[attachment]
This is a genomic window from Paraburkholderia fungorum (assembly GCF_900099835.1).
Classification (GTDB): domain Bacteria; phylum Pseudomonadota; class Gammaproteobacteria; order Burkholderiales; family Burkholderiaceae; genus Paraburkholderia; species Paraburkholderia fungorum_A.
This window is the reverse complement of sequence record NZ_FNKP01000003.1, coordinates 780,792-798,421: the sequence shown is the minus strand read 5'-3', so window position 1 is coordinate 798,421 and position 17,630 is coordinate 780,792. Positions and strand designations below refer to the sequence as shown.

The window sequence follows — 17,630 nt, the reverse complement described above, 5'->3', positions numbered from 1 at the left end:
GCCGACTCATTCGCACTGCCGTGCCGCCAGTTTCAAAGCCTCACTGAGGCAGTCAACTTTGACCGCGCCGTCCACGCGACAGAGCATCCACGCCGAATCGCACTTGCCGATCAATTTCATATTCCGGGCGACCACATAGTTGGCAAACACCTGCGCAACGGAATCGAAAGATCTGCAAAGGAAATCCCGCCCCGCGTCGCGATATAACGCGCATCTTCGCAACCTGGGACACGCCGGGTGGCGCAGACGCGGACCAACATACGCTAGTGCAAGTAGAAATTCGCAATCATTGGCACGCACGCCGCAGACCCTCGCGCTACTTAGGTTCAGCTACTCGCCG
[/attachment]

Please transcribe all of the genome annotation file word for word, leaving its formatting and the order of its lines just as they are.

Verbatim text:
This is a genomic window from Paraburkholderia fungorum (assembly GCF_900099835.1).
Classification (GTDB): domain Bacteria; phylum Pseudomonadota; class Gammaproteobacteria; order Burkholderiales; family Burkholderiaceae; genus Paraburkholderia; species Paraburkholderia fungorum_A.
This window is the reverse complement of sequence record NZ_FNKP01000003.1, coordinates 780,792-798,421: the sequence shown is the minus strand read 5'-3', so window position 1 is coordinate 798,421 and position 17,630 is coordinate 780,792. Positions and strand designations below refer to the sequence as shown.

The window sequence follows — 17,630 nt, the reverse complement described above, 5'->3', positions numbered from 1 at the left end:
GCCGACTCATTCGCACTGCCGTGCCGCCAGTTTCAAAGCCTCACTGAGGCAGTCAACTTTGACCGCGCCGTCCACGCGACAGAGCATCCACGCCGAATCGCACTTGCCGATCAATTTCATATTCCGGGCGACCACATAGTTGGCAAACACCTGCGCAACGGAATCGAAAGATCTGCAAAGGAAATCCCGCCCCGCGTCGCGATATAACGCGCATCTTCGCAACCTGGGACACGCCGGGTGGCGCAGACGCGGACCAACATACGCTAGTGCAAGTAGAAATTCGCAATCATTGGCACGCACGCCGCAGACCCTCGCGCTACTTAGGTTCAGCTACTCGCCG